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Few things are as synonymous with the state of New Jersey as Bruce Springsteen. Thus, it stands to reason E. Street Band member Steven Van Zandt would implore graduates of the Garden State’s largest university to “stay true” to their Jersey roots.

Van Zandt’s Rutgers commencement speech delivers a message that resonates for the direction Scarlet Knights football must embrace.

I have written in the past on this site of the importance for Rutgers to plant its flag in the budding New Jersey/east Pennsylvania recruiting scene. Having first dibs on talent from the burgeoning hotbed is the program’s best hope to compete in a strong Big Ten East.

But how does a program notorious for losing conference games by scores of 58-0 to national-title contender Ohio State; 78-0 to Jim Harbaugh’s rising Michigan program; 49-0 to recent two-time Big Ten champion Michigan State; and 39-0 to reigning Big Ten champion Penn State; and still somehow compete with those same opponents for local talent? That’s the riddle Chris Ash must solve, or he won’t be long for the job.

Steven Van Zandt just might have the answer: Stay true to your Jersey roots.

For some perspective on that approach, let’s rewind to 2007.

Akon was music’s hottest act, ESPN aired the worst segment in network history, and The Sopranos concluded its critically acclaimed run 10 years ago next month. Aside from Seinfeld in 1998, and Friends in 2004, the conclusion of The Sopranos remains the most discussed series finale of my lifetime.

That’s a remarkable accomplishment, given the other two shows were on network television in prime-time. These are television equivalents to the entrenched blue-blood programs of college football, like Rutgers’ Big Ten counterparts Ohio State and Michigan. The Sopranos broke into the mainstream despite the obvious limitations of premium cable by being completely different from the norm.

And while The Sopranos was TV’s most talked-about show, Rutgers alum James Gandolfini was front-and-center for the meteoric rise of Scarlet Knights football. RU was unapologetic in its Jersey-ness, and made it look pretty damn cool.

The Scarlet Knights played a physical, defensive style, yet still managed nearly 33 points per game. In 2007, that was good for No. 34 in the nation.

Rutgers football enjoyed a two-year run of national relevance, first storming onto the scene in 2006 with a Thursday night upset of then-Big East Conference rival Louisville. The win over a Top 5-ranked opponent catapulted the long-struggling Scarlet Knights onto college football’s primary stage.

Rutgers teams since enjoyed varying degrees of success, including the 2012 version. Hosting Louisville on a Thursday night once more, those Scarlet Knights played for the final Big East championship and a spot in that season’s Sugar Bowl. Neither were to be, the result of the offensive anemia that prevented that Rutgers team from exuding the same level of excitement as the 2006 and 2007 squads.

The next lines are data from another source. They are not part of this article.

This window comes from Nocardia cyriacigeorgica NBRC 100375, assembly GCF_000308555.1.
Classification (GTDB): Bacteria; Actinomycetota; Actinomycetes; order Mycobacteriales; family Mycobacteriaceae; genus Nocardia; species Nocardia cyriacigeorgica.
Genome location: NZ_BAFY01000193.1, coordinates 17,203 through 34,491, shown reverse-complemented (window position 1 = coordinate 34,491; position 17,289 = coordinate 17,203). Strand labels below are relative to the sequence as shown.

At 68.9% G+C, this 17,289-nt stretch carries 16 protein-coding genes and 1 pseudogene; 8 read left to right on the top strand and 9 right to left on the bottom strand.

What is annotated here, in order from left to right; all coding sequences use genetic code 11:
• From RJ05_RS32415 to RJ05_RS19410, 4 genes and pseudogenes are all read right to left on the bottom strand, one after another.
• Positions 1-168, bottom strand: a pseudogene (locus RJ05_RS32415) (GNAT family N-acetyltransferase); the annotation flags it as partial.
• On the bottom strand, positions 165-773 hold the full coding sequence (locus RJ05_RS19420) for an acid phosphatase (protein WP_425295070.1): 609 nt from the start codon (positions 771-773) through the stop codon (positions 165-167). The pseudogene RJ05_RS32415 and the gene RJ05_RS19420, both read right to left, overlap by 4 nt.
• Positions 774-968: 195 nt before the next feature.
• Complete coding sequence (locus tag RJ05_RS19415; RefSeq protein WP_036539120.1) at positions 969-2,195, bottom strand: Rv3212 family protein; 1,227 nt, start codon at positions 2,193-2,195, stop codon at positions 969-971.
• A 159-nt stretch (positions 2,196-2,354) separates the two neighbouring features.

Back to 2007, your boy was then a fresh-faced, recent journalism school graduate. The sports blogosphere was in its infancy, with myriad Blogspot sites surfacing and disappearing every week. I swam in the sea of bloggers, hoping to gain readership. It wasn’t unlike the crowded college football landscape in that sense. We were all recruiters pitching prospects with various gimmicks — most of which ended up being poor copies of the success formulas Kissing Suzy Kolber and Everyday Should Be Saturday.

In the same sense, college football programs chasing the sport’s pace-setter rely on repeating.

My Blogspot site from 2007 is long gone, but my memory of a particularly heinous remains: A poorly Photoshopped version of The Toxic Avenger poster, with Toxie donning a Rutgers football jersey. What better representation of this unlikely college football power than the First Superhero from New Jersey, a former 90-pound weakling underdog who transformed into an ass-kicking behemoth?

I’m not suggesting Rutgers football partner with Lloyd Kaufman and the twisted minds at Troma Studios — though selfishly, I’d love to see it. With or without Toxie, though, the general idea stands: Rutgers needs to embrace its New Jersey roots.

Since accepting a surprise invitation to the Big Ten in 2012, the campaign push emanating from both the conference and Rutgers presents RU as the unofficial university of New York City. That’s great for the conference to tout, as it attempts to make BTN inroads into America’s largest market. But it’s a pitch Rutgers should spurn, as it invokes an identity that the Scarlet Knights are not.

New York elicits thoughts of Wall Street; Broadway; Fifth Avenue. Its superhero is Spider-Man, not Toxie.

New Jersey’s greatest cultural icon, as mentioned, is Bruce Springsteen. His songs tell stories of blue-collar everymen. At the same time, there’s a catchiness to the E. Street Band’s tunes that make them universally accessible. Likewise, The Sopranos combined cerebral story-telling with a sleek veneer that made it a game-changer in television.

Innovative offense and hard-nosed defense. A commitment to the local recruiting scene. An unabashed embrace of its Jersey roots. That’s the formula for Rutgers football to stand out in the Big Ten.